Engine power is adequate because the XV Crosstrek is relatively light at 3,197 lbs. (1,450 kg) fully loaded with options. Nevertheless, we are getting spoiled by the large number of similarly sized engines that feature turbocharging combined with direct gasoline injection and provide more power and oomph at low rpms.

The port-injected Subaru FB is more powerful than the 121-hp base engine in the front-wheel-drive Countryman, but less potent than the turbocharged 188-hp DIG 1.6L in the FWD Juke or the optional turbocharged DIG 181-hp Mini engine.

The standard AWD system works well with both the 5-speed manual and continuously variable transmission, but we did bog down a couple of times on steep muddy climbs and would have liked more torque. That said, we neared an indicated 37 mpg (6.4 L/100 km) on the highway section of the test course, well above Subaru’s touted rating.

We also bottomed out the shocks a few times on some deep ruts, but kudos to Subaru for actually providing an off-road course. Many press previews for CUVs never venture off pavement. 

The XV Crosstrek won’t win any boulder-crawling contests with the Jeep Wrangler or other serious off-roaders, but it definitely is more confidence-inspiring in the dirt than the Mini Countryman or Nissan Juke. But both competitors are more nimble on the road, where CUVs spend almost all their time.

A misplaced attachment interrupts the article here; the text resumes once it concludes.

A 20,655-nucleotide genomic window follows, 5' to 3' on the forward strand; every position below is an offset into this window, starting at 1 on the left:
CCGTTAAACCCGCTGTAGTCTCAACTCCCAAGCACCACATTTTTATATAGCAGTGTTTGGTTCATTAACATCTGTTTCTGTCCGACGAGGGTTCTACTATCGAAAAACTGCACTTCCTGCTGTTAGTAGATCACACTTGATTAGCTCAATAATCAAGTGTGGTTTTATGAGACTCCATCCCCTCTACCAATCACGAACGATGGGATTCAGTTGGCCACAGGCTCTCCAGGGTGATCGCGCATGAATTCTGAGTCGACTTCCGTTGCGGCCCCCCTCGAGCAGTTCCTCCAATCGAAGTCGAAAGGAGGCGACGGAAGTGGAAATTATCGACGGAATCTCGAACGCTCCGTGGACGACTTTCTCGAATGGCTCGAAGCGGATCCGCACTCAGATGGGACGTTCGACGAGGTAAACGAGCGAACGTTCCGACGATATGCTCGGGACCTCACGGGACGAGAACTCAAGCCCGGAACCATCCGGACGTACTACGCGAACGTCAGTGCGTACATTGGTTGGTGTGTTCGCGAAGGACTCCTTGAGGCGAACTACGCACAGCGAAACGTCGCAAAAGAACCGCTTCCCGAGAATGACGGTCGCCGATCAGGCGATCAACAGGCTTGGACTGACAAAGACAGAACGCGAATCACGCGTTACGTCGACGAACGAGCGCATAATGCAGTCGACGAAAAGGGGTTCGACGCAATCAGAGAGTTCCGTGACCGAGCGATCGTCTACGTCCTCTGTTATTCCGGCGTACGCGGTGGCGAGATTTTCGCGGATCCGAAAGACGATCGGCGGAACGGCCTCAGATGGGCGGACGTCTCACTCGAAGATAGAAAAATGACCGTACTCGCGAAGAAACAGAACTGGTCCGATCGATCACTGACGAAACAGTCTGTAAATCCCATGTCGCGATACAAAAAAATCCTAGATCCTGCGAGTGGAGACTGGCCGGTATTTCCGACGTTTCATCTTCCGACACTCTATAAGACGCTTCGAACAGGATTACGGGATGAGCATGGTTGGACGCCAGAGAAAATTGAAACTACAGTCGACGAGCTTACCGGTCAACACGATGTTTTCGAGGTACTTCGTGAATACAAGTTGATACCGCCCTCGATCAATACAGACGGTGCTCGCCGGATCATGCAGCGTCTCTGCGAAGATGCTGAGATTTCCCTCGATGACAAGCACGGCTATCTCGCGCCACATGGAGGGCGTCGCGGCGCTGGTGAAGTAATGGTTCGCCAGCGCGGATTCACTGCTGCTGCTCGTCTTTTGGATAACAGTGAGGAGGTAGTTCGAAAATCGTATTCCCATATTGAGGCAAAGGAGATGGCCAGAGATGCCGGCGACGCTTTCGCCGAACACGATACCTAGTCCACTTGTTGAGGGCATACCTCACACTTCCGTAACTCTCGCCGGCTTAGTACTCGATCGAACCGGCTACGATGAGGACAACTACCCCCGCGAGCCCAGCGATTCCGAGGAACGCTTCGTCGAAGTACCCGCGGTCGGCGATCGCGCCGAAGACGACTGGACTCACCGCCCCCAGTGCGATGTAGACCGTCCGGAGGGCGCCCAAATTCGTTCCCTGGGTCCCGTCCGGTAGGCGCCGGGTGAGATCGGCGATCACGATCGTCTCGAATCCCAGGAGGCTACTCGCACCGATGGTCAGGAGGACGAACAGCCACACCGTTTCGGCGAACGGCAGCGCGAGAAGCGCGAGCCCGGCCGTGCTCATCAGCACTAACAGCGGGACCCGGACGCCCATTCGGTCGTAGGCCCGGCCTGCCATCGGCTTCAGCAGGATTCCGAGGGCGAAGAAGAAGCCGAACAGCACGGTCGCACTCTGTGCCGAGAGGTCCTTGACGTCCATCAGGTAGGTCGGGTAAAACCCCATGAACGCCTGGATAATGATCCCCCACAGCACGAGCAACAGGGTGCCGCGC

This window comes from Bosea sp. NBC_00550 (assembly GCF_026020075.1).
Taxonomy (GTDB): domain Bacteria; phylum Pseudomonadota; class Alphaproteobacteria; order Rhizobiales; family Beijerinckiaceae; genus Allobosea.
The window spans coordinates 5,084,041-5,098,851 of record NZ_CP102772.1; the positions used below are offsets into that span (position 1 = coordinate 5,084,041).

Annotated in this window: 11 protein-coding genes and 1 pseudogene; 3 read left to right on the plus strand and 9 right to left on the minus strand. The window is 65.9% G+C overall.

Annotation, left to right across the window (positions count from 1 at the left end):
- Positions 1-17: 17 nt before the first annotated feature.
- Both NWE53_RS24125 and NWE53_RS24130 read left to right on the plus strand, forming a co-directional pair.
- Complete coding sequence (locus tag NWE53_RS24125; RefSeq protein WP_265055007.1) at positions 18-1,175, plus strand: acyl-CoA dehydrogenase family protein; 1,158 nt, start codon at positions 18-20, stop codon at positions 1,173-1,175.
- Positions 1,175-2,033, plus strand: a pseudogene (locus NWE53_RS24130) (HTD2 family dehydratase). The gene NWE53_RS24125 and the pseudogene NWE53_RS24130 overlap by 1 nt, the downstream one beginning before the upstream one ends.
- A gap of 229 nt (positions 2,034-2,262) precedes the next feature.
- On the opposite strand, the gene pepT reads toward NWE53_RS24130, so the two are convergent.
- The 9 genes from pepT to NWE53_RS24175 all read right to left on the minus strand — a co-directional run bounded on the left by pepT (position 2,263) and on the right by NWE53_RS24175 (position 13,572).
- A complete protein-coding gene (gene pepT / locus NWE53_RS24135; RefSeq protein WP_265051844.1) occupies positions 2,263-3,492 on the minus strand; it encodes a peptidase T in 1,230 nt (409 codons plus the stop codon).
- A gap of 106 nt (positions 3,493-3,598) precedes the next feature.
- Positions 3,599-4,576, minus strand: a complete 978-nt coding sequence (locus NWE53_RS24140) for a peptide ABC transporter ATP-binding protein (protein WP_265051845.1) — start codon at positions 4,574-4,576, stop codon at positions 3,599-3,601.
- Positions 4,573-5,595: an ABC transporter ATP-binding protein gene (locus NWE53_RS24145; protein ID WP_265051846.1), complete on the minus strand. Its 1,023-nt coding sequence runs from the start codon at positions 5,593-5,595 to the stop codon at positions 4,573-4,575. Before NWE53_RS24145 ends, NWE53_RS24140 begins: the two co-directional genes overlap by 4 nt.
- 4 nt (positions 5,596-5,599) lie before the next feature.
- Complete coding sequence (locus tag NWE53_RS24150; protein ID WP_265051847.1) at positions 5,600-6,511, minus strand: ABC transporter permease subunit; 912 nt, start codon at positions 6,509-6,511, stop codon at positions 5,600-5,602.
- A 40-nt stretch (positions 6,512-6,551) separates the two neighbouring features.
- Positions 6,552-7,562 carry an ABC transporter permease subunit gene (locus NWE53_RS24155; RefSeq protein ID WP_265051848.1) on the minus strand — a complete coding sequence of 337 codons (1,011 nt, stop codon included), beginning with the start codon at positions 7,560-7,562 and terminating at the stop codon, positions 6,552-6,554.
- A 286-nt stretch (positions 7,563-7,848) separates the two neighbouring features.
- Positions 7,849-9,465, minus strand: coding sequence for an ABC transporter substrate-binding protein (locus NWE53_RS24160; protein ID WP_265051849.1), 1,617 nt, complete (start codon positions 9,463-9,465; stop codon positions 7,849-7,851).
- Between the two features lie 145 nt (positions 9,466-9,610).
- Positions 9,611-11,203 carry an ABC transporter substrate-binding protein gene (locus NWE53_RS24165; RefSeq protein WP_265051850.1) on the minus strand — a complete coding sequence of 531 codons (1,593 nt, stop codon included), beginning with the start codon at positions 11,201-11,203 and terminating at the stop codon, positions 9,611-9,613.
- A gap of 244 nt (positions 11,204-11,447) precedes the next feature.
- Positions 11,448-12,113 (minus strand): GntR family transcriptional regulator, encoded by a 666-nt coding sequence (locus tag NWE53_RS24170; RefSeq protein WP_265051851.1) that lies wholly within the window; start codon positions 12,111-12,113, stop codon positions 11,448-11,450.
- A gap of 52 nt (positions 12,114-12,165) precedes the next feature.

With deliveries last year of 266,989 units, Subaru is not a big player in the U.S., but it expects to sell 320,000 units this year and has ambitions to sell 400,000 vehicles annually down the road.

As Subaru’s current-generation Forester cross/utility vehicle (37,096 sales through June) has increased in size, the Crosstrek (XV is part of a global designation that Subaru parent Fuji Heavy Industries does not want to give up) now is a slightly less-expensive alternative, starting at $21,995 plus a $795 delivery charge.

Creating trucks with smoother rides and more car-like handling has been fairly easy for auto makers, but developing cars with the ground clearance and ruggedness of an SUV that still are attractive has proven difficult. Too often the results have looked cartoonish and a bit silly.

This isn’t the case with the XV Crosstrek. It’s a nicely integrated package of carefully priced features and benefits for young-ish consumers who really do plan to do mild offroading and who frequently pack their vehicles with mountain bikes, dog cages, and yes, surfboards.

Its design is modern, but conservative, unlike its immediate competitors which have polarizing styling. With modest U.S. sales goals of 12,000 to 15,000 units, the XV Crosstrek should have no trouble carving out its own niche in the fast-growing CUV market. 

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’13 Subaru XV Crosstrek

Vehicle Type

5-Passenger 5-door CUV


2.0L DOHC H-4 Boxer

Power (SAE net)

148 hp @ 6,200 rpm


145 lb.-ft. (196 Nm) @ 4,200 rpm

Bore x stroke (mm)

84 mm X 90 mm

Compression ratio



Continuously variable


103.7 ins. (263 cm)

Overall length

175.2 ins. (445 cm)

Overall width

70 ins. (178 cm)

Overall height

61.8 ins. (157 cm)

Curb weight

3,197 lbs. (1,450 kg)

Base price


Fuel economy

25/33 mpg (9.4-7.1 L/100 km)


Mini Countryman, Nissan Juke, Hyundai Tucson, Kia Sportage



Tasteful design

Needs more power

Bright exterior palette

Drab interior colors

Great for surfers

We can’t surf